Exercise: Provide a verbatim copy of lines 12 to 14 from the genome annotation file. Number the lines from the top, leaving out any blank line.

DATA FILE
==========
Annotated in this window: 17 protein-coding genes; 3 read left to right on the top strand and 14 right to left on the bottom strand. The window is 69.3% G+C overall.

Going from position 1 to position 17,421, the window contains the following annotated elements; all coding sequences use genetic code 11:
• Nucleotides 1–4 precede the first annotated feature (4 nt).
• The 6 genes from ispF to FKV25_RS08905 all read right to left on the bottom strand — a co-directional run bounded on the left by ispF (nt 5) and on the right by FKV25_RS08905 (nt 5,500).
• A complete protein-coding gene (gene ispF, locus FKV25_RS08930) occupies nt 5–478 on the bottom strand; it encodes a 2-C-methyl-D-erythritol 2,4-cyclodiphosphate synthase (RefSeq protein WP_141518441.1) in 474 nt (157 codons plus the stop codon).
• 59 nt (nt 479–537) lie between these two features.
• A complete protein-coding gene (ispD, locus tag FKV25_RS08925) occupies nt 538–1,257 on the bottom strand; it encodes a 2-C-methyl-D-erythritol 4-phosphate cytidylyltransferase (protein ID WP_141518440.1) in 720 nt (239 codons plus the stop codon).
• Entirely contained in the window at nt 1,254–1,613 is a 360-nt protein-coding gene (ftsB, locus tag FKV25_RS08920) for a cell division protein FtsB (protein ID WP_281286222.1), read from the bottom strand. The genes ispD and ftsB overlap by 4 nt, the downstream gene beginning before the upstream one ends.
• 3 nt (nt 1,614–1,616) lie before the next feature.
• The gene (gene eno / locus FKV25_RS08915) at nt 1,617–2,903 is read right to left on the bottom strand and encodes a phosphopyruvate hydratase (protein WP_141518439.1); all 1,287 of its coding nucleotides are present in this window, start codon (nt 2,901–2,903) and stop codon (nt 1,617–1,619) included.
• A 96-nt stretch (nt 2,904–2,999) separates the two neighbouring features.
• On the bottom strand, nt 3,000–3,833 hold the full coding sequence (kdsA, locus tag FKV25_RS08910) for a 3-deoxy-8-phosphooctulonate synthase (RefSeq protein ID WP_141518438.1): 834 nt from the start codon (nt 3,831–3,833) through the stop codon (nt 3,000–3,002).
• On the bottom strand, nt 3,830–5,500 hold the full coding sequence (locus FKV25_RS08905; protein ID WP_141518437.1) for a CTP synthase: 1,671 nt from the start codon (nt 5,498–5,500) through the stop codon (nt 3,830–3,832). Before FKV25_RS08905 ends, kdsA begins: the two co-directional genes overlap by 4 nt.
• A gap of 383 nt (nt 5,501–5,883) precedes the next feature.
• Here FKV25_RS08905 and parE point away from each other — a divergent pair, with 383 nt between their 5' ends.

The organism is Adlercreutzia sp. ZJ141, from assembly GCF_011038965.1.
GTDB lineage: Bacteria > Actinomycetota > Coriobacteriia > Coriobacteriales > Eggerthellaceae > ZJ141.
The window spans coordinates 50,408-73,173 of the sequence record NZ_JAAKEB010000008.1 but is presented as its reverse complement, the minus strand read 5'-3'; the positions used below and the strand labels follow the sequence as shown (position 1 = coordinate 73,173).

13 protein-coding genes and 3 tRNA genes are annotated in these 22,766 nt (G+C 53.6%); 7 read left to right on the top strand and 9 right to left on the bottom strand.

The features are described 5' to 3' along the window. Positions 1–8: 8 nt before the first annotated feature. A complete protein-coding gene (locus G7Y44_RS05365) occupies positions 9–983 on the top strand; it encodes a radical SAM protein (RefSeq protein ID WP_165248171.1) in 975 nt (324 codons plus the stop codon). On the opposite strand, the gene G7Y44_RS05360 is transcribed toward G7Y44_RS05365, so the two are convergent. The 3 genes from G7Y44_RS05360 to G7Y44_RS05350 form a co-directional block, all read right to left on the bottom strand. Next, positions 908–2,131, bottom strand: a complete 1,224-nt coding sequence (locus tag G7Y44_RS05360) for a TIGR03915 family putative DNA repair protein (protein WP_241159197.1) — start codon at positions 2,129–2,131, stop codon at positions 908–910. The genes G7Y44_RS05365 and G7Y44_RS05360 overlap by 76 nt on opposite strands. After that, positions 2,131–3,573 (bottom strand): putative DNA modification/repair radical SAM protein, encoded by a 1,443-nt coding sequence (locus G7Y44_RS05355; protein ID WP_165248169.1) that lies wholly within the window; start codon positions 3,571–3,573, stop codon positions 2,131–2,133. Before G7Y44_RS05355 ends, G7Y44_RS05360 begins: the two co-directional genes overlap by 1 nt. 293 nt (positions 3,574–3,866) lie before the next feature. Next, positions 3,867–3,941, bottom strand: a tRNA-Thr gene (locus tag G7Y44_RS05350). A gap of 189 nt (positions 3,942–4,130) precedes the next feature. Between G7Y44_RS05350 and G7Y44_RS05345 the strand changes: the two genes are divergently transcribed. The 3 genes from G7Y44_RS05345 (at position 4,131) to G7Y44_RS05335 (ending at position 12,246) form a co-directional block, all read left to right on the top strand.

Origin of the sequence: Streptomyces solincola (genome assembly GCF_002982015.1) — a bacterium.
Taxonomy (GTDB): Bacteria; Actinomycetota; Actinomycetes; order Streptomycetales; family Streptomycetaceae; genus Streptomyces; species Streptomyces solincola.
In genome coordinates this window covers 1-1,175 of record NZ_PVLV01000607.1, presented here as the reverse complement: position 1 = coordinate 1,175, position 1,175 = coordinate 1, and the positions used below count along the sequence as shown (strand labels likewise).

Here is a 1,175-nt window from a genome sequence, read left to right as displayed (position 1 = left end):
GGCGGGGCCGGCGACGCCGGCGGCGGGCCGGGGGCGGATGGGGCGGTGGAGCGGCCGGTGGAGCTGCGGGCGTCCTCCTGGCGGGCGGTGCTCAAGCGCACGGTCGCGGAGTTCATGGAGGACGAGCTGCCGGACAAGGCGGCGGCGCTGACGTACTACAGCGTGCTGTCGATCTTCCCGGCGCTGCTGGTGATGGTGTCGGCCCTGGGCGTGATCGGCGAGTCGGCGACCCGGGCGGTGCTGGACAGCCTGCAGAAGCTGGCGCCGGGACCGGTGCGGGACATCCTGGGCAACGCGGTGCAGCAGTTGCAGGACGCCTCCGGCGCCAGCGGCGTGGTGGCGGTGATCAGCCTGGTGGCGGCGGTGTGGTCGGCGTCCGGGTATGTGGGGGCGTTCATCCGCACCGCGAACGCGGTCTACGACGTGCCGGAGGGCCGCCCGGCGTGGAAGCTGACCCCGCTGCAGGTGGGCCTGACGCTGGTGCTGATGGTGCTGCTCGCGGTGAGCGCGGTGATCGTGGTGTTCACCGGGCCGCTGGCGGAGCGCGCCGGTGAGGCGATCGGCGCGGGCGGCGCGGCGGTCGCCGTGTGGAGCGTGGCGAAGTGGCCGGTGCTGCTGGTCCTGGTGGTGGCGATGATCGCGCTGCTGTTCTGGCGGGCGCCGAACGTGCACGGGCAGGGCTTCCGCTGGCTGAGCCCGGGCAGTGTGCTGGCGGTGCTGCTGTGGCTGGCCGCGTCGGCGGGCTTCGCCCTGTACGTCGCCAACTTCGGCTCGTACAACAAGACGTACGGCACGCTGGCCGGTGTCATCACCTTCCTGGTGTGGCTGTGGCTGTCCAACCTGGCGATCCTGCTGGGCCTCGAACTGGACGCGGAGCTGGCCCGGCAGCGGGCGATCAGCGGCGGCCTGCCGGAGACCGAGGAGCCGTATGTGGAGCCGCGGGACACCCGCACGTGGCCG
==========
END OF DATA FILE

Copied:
• On the bottom strand, nt 3,000–3,833 hold the full coding sequence (kdsA, locus tag FKV25_RS08910) for a 3-deoxy-8-phosphooctulonate synthase (RefSeq protein ID WP_141518438.1): 834 nt from the start codon (nt 3,831–3,833) through the stop codon (nt 3,000–3,002).
• On the bottom strand, nt 3,830–5,500 hold the full coding sequence (locus FKV25_RS08905; protein ID WP_141518437.1) for a CTP synthase: 1,671 nt from the start codon (nt 5,498–5,500) through the stop codon (nt 3,830–3,832). Before FKV25_RS08905 ends, kdsA begins: the two co-directional genes overlap by 4 nt.
• A gap of 383 nt (nt 5,501–5,883) precedes the next feature.